2.     Question:

Practice asking questions that provoke thought. Avoid accepting information at face value rather inquiring about the underlying assumptions, evidence, and potential biases of the source of your information. Identify the core issue, and penetrate to first principles before formulating your own perspective.

3.     Diversify:

Expand your knowledge base by seeking information from a variety of sources including those with perspectives very different from your own. Pay for curated sources of information rather than relying on what social media feeds you freely. Question the authority and credibility of the sources to which you allocate your time.

4.     Check:

Check differing opinions and sources of information against one another and against your own values and intuitive understanding of what the truth might be. When your intuition and the data you are receiving are misaligned, don’t assume that either one is wrong. Rather take this misalignment as a signal that deeper and wider thought is needed before formulating your opinion.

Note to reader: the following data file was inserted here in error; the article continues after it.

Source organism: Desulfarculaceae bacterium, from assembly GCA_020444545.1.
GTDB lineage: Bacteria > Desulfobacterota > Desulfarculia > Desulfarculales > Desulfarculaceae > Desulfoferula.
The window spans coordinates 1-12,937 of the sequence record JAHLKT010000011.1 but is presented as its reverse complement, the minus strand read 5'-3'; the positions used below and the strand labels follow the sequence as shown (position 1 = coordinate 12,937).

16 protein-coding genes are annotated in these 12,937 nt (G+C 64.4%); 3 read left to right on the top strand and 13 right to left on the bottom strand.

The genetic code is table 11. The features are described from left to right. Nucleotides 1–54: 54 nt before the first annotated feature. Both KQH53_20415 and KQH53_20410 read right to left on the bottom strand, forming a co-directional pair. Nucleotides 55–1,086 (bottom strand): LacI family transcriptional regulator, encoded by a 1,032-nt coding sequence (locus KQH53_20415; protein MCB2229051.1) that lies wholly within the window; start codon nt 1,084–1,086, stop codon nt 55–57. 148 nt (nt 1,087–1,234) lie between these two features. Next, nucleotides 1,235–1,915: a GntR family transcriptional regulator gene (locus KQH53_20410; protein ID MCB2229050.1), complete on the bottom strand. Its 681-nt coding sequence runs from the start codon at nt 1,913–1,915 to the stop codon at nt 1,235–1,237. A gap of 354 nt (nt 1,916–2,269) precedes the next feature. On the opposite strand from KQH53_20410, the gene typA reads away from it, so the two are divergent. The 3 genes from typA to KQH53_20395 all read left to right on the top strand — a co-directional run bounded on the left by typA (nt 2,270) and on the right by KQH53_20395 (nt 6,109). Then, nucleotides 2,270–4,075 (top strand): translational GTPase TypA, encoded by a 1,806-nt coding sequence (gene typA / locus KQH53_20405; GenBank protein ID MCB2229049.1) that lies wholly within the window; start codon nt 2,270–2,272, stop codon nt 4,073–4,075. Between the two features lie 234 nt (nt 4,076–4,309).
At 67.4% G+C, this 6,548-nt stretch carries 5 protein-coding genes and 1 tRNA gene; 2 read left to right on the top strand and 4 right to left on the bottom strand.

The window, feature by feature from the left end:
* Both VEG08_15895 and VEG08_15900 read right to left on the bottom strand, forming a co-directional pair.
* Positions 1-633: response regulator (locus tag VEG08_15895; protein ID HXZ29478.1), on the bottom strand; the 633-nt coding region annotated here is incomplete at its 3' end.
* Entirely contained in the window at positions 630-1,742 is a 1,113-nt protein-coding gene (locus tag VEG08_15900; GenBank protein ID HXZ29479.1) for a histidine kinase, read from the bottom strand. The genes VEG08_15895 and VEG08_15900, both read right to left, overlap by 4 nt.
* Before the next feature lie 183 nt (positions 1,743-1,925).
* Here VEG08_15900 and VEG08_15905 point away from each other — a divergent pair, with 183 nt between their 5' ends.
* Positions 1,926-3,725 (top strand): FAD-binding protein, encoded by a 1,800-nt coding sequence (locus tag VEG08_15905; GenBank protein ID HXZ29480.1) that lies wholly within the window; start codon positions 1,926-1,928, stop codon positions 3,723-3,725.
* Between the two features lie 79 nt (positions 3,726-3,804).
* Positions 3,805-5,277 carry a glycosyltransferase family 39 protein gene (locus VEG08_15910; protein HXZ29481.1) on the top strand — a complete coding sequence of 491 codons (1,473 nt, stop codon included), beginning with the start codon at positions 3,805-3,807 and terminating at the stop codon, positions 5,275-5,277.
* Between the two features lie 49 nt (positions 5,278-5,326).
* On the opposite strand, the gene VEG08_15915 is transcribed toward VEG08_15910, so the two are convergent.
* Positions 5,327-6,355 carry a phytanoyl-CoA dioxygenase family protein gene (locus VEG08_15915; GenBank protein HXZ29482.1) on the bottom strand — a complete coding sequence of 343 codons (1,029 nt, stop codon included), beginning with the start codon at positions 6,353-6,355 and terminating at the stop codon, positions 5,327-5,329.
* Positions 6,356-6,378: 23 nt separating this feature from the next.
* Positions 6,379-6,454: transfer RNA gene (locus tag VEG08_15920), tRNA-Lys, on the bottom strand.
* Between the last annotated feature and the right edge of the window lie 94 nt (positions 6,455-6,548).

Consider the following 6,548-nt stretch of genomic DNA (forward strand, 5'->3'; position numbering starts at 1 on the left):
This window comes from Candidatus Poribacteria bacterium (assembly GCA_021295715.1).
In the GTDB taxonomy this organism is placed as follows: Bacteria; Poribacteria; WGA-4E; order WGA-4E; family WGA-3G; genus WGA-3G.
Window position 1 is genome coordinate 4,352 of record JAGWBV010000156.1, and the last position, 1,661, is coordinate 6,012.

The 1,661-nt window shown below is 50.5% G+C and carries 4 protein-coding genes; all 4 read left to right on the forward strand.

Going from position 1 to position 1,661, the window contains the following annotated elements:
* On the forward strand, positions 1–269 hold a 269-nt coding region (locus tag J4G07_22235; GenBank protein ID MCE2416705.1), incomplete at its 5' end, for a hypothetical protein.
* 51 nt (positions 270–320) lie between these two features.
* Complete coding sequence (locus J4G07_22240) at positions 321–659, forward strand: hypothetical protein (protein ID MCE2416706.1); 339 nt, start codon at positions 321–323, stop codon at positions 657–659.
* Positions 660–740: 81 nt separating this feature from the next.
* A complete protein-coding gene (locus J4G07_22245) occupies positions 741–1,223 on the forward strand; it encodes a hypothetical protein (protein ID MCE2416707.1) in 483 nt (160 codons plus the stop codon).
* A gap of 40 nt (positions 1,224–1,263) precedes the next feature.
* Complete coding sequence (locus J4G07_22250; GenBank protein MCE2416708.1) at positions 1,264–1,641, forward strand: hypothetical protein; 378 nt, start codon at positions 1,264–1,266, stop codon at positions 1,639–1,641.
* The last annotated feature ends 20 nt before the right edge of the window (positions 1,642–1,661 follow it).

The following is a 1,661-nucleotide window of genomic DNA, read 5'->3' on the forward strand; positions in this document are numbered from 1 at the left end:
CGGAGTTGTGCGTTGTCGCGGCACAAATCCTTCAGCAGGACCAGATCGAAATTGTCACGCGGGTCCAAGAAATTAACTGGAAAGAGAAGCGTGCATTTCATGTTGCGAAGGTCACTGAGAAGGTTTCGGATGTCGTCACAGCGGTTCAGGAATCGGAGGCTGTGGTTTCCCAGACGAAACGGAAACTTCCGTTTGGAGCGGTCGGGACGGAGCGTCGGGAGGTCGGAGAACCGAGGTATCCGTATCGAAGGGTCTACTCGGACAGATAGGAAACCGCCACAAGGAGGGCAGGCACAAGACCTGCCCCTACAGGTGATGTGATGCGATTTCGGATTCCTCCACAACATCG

5.     Hierarchize:

Not all sources of information have the same authority, however very few curators of information hierarchize their information for you. Instead,  they provide all sources on a single level as if a global expert and a high school student have equal authority. Develop your own hierarchy of authority when it comes to sources of information: which are the sources you trust most, and which are those you trust less? Which are the experts you trust more and which are those you trust less.

Developing critical thinking is an ongoing process that requires skills acquisition, training, practice, and reflection. Incorporating these strategies into your company’s leadership development programs and encouraging a culture of critical thinking, can help rebuild your leadership discernment capacities so crucial to navigating the confusing times in which we lead and live.